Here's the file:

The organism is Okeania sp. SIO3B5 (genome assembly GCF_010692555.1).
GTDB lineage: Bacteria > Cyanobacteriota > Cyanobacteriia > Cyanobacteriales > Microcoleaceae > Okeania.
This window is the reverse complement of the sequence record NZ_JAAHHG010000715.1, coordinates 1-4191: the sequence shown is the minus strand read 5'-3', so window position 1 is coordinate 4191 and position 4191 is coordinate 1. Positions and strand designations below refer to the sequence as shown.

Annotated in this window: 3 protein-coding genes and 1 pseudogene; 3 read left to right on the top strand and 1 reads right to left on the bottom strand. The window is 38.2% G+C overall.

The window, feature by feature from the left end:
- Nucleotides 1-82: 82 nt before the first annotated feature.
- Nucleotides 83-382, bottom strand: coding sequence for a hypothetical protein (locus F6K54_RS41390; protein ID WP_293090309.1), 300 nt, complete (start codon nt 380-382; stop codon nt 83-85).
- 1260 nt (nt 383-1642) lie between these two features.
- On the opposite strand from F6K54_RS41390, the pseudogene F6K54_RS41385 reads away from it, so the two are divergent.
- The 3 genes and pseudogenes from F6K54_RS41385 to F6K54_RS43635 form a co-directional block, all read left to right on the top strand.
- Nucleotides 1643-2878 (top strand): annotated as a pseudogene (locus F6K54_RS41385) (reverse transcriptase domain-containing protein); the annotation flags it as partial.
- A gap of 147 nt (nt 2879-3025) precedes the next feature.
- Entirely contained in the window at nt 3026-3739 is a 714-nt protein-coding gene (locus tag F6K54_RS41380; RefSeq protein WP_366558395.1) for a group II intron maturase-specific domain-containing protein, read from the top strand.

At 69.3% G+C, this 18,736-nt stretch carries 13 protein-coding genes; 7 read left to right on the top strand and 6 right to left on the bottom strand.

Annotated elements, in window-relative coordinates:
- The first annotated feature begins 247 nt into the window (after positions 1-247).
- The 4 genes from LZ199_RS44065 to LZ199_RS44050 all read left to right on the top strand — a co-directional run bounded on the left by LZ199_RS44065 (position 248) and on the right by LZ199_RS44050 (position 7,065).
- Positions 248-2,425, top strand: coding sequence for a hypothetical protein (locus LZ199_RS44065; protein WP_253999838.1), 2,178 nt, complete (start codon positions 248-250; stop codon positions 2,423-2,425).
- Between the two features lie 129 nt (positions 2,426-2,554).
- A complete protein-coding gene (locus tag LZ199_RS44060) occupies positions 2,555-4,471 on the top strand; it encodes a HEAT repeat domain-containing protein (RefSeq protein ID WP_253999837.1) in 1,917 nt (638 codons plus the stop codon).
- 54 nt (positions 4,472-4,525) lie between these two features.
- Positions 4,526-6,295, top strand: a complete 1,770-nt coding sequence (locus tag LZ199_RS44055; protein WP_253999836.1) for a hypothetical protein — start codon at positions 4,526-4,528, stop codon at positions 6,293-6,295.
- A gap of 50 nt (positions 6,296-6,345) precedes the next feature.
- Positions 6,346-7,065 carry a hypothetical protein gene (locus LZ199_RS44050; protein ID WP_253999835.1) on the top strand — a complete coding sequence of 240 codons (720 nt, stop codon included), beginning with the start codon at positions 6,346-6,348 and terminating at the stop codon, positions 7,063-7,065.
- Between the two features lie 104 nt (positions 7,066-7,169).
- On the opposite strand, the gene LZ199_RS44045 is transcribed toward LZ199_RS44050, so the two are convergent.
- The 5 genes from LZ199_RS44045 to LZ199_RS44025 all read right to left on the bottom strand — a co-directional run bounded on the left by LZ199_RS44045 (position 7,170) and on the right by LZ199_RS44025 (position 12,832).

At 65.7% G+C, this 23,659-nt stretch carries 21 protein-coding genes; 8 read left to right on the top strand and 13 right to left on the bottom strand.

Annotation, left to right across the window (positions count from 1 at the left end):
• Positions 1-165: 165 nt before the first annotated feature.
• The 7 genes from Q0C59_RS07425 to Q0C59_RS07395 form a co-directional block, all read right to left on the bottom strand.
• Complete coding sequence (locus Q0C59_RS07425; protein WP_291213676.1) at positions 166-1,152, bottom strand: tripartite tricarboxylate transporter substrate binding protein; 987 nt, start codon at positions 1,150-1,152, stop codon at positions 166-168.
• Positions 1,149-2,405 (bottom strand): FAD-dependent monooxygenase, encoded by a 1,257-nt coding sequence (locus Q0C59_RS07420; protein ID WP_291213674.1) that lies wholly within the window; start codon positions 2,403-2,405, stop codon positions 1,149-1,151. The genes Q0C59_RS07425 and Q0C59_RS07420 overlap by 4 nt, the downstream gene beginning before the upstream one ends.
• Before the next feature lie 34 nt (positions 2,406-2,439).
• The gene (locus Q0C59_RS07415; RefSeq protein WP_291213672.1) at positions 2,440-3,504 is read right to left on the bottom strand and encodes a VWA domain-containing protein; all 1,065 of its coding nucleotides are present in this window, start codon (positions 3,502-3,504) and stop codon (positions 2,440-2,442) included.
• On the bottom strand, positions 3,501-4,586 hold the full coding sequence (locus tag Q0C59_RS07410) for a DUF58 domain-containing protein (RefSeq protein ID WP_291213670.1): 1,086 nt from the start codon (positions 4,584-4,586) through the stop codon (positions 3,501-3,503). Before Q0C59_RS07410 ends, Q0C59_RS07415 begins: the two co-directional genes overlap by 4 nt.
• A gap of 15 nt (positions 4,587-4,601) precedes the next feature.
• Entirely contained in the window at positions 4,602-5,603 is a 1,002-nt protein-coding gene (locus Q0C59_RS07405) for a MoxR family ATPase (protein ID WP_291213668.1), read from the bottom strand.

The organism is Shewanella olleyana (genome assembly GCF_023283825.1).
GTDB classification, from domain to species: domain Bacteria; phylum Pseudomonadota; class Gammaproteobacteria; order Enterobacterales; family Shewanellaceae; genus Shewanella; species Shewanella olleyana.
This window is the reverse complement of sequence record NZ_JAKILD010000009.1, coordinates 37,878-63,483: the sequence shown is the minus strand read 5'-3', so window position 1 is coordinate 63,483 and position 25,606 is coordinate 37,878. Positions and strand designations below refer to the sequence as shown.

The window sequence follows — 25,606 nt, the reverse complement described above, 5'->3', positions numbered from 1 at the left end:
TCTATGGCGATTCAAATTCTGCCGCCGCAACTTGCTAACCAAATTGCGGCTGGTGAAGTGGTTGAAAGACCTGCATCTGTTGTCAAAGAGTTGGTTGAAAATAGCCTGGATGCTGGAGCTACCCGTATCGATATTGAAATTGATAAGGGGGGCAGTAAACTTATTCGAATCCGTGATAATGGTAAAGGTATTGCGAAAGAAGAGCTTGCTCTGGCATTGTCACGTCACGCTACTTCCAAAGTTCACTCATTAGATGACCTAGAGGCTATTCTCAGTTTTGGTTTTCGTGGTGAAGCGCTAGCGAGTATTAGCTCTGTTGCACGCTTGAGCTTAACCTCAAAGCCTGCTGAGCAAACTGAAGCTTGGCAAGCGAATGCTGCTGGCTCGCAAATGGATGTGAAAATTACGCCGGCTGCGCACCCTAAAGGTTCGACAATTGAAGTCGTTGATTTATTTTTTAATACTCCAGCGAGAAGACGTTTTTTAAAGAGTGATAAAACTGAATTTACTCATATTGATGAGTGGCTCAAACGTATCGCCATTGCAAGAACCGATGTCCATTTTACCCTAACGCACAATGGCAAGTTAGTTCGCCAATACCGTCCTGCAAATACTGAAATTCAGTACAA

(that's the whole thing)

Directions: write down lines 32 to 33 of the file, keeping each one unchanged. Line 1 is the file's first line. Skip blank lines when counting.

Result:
• Complete coding sequence (locus Q0C59_RS07425; protein WP_291213676.1) at positions 166-1,152, bottom strand: tripartite tricarboxylate transporter substrate binding protein; 987 nt, start codon at positions 1,150-1,152, stop codon at positions 166-168.
• Positions 1,149-2,405 (bottom strand): FAD-dependent monooxygenase, encoded by a 1,257-nt coding sequence (locus Q0C59_RS07420; protein ID WP_291213674.1) that lies wholly within the window; start codon positions 2,403-2,405, stop codon positions 1,149-1,151. The genes Q0C59_RS07425 and Q0C59_RS07420 overlap by 4 nt, the downstream gene beginning before the upstream one ends.